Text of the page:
The company pointed out that all these shares will be retired. Why? Because suddenly earnings per share will increase significantly.
So the good news for Yahoo! shareholders is that their stake in YJ is worth $8.2 billion today vs. $5 billion a year ago. Net of taxes and fees, that YJ stake is worth $5.07 per Yahoo! share vs. $2.83 per share a year ago.
So why would YJ want to do a deal now with Yahoo! for their 35% stake? Well, I'm sure if they had their druthers, they would have loved to do a deal with Scott Thompson at that discounted price. But even paying off Yahoo! at current prices, YJ would be crazy not to do it.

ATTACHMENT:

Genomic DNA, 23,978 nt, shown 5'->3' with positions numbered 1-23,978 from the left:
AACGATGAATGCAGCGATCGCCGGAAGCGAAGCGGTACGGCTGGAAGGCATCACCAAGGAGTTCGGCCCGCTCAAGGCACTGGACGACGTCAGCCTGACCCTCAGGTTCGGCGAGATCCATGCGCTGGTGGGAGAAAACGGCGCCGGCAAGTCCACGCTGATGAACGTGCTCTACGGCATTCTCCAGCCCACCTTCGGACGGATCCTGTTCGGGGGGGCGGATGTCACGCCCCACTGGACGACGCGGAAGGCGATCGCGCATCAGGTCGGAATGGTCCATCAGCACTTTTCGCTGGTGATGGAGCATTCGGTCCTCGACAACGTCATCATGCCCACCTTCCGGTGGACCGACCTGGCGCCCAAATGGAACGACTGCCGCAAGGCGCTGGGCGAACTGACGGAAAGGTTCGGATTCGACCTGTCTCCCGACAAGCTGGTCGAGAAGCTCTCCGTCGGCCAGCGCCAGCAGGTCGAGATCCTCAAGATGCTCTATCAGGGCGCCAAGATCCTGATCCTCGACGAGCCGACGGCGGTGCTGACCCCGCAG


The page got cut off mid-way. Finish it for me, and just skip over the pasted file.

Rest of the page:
Just today, YJ's stock was up 15% on good earnings and news of a planned stock buyback to retire 6% of their float. What would it do on news that YJ was going to retire another 35% of their shares -- the equivalent of 244x the daily volume of shares traded? It's worth it to YJ to do a deal with Yahoo!.What would Yahoo! do with another $5.5 billion of cash net of taxes and fees? Probably buy back a lot of shares. Yahoo! just retired almost 7% of their shares outstanding in the last quarter for a price of $1.5 billion. They will probably be spending another $1.5 billion this quarter on stock buybacks which -- at say an average cost of $22/share -- would retire another 68 million shares or 6.2% of the shares outstanding. If a YJ deal happens this year and Yahoo! earmarks $4 billion of the $5.5 billion due to it for buybacks, you are talking about another 150 million shares that could be retired within a year from now (assuming a $26/share average cost). The share count would drop from 1.2 billion as of the end of Q3 to 850 million in a year from now. At the moment, the analyst consensus on Yahoo! is that it will do $1.27 in EPS in 2014. They're using the old 1.2 billion share count number for that.